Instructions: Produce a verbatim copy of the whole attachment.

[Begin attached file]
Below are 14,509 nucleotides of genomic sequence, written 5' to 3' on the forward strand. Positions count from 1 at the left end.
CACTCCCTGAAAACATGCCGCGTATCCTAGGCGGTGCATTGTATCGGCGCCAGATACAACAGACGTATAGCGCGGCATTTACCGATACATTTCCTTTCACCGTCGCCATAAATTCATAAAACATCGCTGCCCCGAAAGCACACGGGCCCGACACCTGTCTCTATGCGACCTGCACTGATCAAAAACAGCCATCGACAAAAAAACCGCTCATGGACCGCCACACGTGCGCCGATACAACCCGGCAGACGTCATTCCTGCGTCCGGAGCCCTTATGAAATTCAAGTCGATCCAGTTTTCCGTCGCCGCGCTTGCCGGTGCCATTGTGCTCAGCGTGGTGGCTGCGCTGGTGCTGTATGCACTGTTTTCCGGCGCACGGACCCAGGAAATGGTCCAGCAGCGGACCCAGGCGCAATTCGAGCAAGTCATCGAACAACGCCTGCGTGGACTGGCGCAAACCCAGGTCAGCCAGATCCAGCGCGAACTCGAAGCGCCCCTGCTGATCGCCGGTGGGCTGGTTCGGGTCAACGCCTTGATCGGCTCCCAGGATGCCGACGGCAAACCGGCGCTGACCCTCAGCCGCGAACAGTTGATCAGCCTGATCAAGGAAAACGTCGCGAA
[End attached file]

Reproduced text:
Below are 14,509 nucleotides of genomic sequence, written 5' to 3' on the forward strand. Positions count from 1 at the left end.
CACTCCCTGAAAACATGCCGCGTATCCTAGGCGGTGCATTGTATCGGCGCCAGATACAACAGACGTATAGCGCGGCATTTACCGATACATTTCCTTTCACCGTCGCCATAAATTCATAAAACATCGCTGCCCCGAAAGCACACGGGCCCGACACCTGTCTCTATGCGACCTGCACTGATCAAAAACAGCCATCGACAAAAAAACCGCTCATGGACCGCCACACGTGCGCCGATACAACCCGGCAGACGTCATTCCTGCGTCCGGAGCCCTTATGAAATTCAAGTCGATCCAGTTTTCCGTCGCCGCGCTTGCCGGTGCCATTGTGCTCAGCGTGGTGGCTGCGCTGGTGCTGTATGCACTGTTTTCCGGCGCACGGACCCAGGAAATGGTCCAGCAGCGGACCCAGGCGCAATTCGAGCAAGTCATCGAACAACGCCTGCGTGGACTGGCGCAAACCCAGGTCAGCCAGATCCAGCGCGAACTCGAAGCGCCCCTGCTGATCGCCGGTGGGCTGGTTCGGGTCAACGCCTTGATCGGCTCCCAGGATGCCGACGGCAAACCGGCGCTGACCCTCAGCCGCGAACAGTTGATCAGCCTGATCAAGGAAAACGTCGCGAA